For much of its runtime, Arrival depicts a technical process, and Villeneuve crafts a technically extraordinary film to match. He's worked with some of the best cinematographers in the business, particularly Roger Deakins, but the director's collaboration here with Bradford Young likely tops it. The look of Arrival is flawless, aided by the sleek design of the heptapod ships. Reflective and onyx-black with an elegant ovoid shape, the one that Banks works with sits nestled in a mountain valley, first revealed amongst rolling fog in a breathtaking shot. Ascending the craft is a mind-bender, as it creates its own gravity past a center point, and Young finds a seamless way to integrate a change in orientation. Aurally, Johann Johannson's electronic score is a stark relief against Max Richter's plaintive On the Nature of Daylight piece, used at the beginning and end of the film to great effect, almost single-handedly bringing the pathos that the film otherwise isn't quite able to get across.
To go with the look and sound of the film is a story that understands the power of discovery. Banks gets several Eureka moments, and Adams, reliably excellent, communicates both the joy of winning that one intellectual battle and the restraint of knowing that the war continues. Eric Heisserer's script, adapted from a book by Ted Chiang, is able to keep the revelations from being drowned in opaque techno-babble while still allowing Banks to be brilliant by slotting in Forrest Whittaker's Colonel Weber as an audience surrogate for her to explain things to. Admittedly, this is a device that gets a little old, as he keeps presenting her with skepticism and a reluctance to go forward, and then she tells him why he's wrong, and he gives her permission to go back up into the ship, but it's a passable, utilitarian solution in search of a more cinematic one.
What she's explaining is the best part of the film, as if the viewer is suddenly a fly on the wall to the first meeting between Europeans and Native Americans. Arrival is utterly preoccupied with communication, such that whatever Donnelly is teaching to/learning from the hectapods is unclear. They communicate with intricate circles and patterns, with each idea sent from one of their tendrils as a puff of smoke that curls into a loop with specific blotches and branches coming off it. Seeing Banks decipher all this is thrilling, as are the next dilemmas that come from whether or not she's interpreting correctly. Much of the global drama comes from whether a loop segment means either 'weapon' or 'tool,' with some nations coming to different conclusions than others. These kinds of tiny misunderstandings, also addressed in Martin Scorsese's Silence, reverberate throughout history, and Arrival prompts the viewer to think about how easily such a mistake can be made.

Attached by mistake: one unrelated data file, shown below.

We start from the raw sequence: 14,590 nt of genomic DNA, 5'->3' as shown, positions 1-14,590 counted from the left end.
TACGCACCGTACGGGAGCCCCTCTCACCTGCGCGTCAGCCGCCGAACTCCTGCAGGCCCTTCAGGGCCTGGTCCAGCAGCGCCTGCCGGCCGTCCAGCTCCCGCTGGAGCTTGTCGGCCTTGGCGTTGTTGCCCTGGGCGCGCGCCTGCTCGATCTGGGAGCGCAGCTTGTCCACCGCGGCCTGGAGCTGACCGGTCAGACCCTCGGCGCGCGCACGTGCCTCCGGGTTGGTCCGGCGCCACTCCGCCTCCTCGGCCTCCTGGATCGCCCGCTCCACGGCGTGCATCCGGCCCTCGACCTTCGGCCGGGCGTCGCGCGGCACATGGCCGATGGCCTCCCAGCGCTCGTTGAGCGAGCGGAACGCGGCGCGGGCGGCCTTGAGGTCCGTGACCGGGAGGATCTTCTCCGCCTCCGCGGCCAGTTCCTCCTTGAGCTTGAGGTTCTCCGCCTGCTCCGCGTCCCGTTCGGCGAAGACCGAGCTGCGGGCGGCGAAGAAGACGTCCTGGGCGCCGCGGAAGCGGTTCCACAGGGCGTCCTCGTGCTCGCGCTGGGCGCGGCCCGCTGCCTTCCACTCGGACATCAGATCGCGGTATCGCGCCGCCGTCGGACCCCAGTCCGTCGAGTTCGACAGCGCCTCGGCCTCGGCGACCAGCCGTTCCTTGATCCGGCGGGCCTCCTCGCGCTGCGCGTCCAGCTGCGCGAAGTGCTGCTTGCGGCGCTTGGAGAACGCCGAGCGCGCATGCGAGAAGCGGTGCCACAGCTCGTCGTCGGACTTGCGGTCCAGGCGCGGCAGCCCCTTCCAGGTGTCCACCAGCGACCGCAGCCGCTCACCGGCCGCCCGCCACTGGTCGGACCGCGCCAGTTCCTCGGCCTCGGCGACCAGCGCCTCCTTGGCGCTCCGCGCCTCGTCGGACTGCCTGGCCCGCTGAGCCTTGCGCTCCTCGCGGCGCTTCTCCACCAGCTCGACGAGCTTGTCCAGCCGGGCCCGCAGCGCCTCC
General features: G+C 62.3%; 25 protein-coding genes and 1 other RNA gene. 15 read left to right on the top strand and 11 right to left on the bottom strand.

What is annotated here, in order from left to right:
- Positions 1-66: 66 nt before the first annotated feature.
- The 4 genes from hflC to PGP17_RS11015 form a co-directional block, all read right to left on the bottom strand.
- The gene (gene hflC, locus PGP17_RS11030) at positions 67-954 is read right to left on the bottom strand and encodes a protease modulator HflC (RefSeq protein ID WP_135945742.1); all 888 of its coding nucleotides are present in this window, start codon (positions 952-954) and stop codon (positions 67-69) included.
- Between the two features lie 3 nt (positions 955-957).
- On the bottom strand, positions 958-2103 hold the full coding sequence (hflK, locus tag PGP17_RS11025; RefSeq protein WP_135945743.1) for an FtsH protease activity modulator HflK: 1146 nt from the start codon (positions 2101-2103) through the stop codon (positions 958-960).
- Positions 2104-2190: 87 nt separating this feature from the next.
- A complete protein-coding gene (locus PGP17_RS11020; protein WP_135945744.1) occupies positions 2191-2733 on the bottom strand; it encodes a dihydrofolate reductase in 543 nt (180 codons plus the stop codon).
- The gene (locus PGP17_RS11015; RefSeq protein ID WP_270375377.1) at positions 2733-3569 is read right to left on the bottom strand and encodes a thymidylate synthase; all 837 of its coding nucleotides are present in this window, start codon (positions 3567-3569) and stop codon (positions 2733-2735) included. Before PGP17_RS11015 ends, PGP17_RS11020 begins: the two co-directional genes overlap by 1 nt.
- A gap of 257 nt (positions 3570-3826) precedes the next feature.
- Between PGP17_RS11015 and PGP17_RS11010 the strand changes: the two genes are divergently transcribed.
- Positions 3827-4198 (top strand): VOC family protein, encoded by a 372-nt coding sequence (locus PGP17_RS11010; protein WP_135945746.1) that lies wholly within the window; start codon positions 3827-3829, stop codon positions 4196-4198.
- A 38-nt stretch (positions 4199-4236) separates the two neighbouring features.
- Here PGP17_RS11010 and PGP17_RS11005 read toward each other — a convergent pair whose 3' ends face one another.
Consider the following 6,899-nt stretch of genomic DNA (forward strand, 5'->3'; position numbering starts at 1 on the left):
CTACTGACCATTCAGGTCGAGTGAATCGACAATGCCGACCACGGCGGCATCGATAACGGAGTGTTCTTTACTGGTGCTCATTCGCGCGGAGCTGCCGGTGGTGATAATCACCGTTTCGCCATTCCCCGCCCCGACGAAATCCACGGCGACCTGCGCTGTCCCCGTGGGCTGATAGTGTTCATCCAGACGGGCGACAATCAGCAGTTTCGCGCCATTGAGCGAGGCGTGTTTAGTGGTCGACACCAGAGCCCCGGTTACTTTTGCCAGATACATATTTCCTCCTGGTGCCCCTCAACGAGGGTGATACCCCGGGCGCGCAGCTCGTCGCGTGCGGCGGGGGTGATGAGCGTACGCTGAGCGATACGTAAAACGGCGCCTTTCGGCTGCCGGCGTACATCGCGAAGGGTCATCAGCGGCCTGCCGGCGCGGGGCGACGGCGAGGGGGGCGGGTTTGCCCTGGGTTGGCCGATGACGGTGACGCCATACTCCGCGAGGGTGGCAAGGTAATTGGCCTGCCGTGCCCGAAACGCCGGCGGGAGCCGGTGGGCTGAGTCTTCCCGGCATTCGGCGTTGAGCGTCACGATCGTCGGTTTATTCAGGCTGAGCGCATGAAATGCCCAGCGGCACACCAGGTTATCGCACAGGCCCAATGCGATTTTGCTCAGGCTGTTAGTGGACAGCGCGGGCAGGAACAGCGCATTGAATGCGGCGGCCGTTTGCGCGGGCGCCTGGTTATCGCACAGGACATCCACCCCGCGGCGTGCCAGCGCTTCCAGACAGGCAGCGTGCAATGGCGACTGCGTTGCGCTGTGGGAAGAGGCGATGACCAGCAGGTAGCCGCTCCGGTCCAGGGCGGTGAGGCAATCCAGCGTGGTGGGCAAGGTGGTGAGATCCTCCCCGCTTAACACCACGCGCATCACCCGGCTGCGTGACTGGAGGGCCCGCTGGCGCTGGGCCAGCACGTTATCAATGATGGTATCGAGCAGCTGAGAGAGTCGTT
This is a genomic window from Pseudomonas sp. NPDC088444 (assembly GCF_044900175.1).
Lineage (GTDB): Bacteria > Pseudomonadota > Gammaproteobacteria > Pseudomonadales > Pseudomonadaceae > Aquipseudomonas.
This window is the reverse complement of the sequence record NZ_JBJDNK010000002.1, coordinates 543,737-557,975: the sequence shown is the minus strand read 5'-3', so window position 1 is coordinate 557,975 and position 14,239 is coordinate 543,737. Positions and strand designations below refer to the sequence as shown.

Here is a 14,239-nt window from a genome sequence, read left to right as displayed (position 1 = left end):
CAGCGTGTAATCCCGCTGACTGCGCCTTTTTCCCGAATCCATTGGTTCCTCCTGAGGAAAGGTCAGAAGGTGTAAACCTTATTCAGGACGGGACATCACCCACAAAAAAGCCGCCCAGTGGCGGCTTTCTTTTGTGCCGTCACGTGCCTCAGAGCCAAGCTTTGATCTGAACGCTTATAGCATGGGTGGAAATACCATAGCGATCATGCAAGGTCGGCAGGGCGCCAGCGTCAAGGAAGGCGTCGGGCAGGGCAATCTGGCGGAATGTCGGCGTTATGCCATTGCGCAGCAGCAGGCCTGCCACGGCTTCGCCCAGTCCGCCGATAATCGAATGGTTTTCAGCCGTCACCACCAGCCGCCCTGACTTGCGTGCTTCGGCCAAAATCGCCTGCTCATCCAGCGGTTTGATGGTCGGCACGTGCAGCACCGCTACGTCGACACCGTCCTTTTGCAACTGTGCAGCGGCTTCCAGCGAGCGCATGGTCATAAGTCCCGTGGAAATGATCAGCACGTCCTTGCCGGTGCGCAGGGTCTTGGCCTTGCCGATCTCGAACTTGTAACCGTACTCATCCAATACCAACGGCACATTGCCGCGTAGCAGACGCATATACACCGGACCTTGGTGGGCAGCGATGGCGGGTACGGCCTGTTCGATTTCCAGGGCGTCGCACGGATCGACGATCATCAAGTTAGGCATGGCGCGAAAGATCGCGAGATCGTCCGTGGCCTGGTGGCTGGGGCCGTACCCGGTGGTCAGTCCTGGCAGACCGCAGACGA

Where the film starts to break down is in its reaching for deeper meaning. Like Interstellar before it, the film overcompensates and leans into a more maudlin interpretation, perhaps to offset the more clinical aspects. There's nothing as bad as Anne Hathaway's dreadful 'love is the most powerful force in the universe' speech from Christopher Nolan's space epic, but in attempting to close its loop, Arrival goes for an ambitious ending that feels like a bit too much. It has a timely, globalist optimism on a planet-wide scale, which is typical of space-related films, but it also has a time-bending aspect that seems to conflict with the internal logic of the film. This is a film where I ultimately found myself shocked for not feeling stronger about it, and much of that is likely tied up in the head-scratcher of a final act. A second-viewing might make the film land harder, and when Arrival is such an impressive undertaking in so many other ways, revisiting it is an easy proposition. B